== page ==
In this case the Court set out guidance as to the scope of a courts power to interfere with a decision on the ground of insufficiency of inquiry. Neill J said at para 409
"(1) The duy to make inquiries is to make such inquiries as are necessary to satisfy the authority ... It follows therefore that as it is the authority which have to be satisfied the scope and scale of the inquiries is, primarily at least, a matter for them. But the introduction of the word 'necessary' indicates that there is a standard which those inquiries must observe. In other words, the inquiries must be those which are 'necessary' to enable the authority to make a decision.
(2) If the court is to intervene by way of judicial review, it must be on the basis, as I see it, that the inquiries have not reached the required standard in the circumstances of the case ...
(3) In deciding how a reasonable authority would have acted and what inquiries they would have made in the circumstances, the court must have regard to the speech of Lord Brightman in R v Hillingdon LBC ex parte Puhlhofer  AC 484 where he said at p.518:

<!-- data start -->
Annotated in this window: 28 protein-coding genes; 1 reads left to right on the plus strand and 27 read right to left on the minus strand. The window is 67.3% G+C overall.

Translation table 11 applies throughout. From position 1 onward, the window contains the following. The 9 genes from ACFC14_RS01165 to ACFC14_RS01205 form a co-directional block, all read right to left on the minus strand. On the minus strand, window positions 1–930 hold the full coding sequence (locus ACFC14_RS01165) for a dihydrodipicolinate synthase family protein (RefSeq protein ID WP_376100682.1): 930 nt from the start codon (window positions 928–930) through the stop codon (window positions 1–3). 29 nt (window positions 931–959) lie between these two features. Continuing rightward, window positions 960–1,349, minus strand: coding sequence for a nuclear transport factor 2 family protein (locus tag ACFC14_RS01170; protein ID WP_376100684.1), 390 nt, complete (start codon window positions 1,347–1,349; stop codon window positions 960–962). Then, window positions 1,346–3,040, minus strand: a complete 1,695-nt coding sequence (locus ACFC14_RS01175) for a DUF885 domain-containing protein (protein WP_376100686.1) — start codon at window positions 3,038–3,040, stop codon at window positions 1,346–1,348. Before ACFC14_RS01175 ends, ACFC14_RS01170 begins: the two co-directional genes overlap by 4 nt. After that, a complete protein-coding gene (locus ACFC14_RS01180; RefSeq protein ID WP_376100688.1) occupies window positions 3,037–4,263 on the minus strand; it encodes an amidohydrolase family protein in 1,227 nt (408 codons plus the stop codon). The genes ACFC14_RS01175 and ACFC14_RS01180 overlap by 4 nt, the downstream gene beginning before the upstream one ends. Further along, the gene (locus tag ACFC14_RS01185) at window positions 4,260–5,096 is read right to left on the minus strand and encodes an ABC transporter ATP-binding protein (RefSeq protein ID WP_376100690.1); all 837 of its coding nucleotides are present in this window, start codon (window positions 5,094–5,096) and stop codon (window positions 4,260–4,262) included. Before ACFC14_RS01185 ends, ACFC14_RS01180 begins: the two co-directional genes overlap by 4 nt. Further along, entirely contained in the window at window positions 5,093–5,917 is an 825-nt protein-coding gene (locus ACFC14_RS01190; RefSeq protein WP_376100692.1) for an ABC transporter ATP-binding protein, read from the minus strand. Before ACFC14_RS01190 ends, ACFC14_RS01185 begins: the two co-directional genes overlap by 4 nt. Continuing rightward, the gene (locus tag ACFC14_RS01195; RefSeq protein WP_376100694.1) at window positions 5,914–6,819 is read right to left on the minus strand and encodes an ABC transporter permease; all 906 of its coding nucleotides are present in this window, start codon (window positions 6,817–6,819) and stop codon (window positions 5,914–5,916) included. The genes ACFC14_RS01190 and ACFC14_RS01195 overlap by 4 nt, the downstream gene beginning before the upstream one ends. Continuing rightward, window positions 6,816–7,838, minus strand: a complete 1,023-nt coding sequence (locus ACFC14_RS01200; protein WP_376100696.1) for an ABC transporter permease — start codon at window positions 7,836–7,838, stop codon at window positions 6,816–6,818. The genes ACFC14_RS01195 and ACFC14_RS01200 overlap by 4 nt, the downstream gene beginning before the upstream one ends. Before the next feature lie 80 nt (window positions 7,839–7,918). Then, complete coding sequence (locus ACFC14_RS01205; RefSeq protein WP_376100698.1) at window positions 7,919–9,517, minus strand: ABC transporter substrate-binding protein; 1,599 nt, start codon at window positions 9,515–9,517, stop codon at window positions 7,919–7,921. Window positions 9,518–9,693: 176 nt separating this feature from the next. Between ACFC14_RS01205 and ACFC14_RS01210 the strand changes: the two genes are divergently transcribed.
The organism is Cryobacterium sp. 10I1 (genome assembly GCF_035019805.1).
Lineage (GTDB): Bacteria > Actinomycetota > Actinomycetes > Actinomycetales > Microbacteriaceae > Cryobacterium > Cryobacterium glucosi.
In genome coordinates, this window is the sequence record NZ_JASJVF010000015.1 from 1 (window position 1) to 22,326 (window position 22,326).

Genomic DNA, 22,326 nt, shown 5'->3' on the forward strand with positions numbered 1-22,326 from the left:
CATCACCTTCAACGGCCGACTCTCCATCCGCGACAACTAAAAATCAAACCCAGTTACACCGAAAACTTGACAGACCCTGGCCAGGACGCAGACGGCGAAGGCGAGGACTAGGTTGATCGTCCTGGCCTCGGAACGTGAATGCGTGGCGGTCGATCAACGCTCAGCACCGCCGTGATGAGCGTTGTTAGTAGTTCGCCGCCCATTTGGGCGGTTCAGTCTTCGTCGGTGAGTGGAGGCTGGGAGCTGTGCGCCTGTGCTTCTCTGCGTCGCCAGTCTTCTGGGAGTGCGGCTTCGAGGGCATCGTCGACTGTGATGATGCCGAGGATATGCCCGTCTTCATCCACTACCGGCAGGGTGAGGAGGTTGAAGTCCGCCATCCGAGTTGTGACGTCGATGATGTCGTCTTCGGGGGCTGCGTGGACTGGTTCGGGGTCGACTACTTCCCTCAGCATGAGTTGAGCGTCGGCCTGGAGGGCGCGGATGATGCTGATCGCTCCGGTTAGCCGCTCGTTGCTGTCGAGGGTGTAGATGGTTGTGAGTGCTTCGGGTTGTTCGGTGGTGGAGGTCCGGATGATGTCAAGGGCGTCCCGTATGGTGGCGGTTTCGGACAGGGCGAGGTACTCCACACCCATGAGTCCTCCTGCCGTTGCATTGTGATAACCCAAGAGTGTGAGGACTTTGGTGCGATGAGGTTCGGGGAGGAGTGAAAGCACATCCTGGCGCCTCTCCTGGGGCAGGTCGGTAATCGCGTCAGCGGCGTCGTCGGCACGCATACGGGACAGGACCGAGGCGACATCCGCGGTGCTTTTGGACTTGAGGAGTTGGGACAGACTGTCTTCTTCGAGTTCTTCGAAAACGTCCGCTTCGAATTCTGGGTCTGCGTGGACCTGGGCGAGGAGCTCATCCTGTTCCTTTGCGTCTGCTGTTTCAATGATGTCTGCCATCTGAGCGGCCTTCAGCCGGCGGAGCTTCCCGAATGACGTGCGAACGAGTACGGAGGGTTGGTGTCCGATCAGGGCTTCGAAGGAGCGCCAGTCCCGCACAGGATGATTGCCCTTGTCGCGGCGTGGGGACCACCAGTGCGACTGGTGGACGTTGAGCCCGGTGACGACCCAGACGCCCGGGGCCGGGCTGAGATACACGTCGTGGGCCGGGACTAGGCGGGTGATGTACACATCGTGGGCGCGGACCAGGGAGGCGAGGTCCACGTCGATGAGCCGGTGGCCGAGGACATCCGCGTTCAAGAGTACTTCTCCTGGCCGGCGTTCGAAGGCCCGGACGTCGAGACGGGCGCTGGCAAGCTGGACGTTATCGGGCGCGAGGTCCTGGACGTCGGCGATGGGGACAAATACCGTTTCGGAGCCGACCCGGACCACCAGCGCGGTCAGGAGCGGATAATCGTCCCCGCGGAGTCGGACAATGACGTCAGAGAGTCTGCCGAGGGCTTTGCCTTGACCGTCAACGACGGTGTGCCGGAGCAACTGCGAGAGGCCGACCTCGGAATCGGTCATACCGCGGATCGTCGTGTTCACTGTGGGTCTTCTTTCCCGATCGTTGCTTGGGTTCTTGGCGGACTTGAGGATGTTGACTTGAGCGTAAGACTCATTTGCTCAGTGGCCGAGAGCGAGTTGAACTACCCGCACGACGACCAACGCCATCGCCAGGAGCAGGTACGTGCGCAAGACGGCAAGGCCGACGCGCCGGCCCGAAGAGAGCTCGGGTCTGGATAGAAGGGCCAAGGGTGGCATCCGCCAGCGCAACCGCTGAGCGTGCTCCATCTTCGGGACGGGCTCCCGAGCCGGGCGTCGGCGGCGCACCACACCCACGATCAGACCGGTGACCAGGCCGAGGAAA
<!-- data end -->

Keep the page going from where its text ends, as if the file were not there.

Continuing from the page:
'... it is not, in my opinion, appropriate that the remedy of judicial review, which is a discretionary remedy, should be made use of to monitor the actions of local authorities under the Act save in the exceptional case ... Where the existence or non-existence of a fact is left to the judgment and discretion of a public body and that fact involves a broad spectrum ranging from the obvious to the debatable to the just conceivable, it is the duty of the court to leave the decision of that fact to the public body to whom Parliament has entrusted the decision-making power save in a case where it is obvious that the public body, consciously or unconsciously, are acting perversely' ...".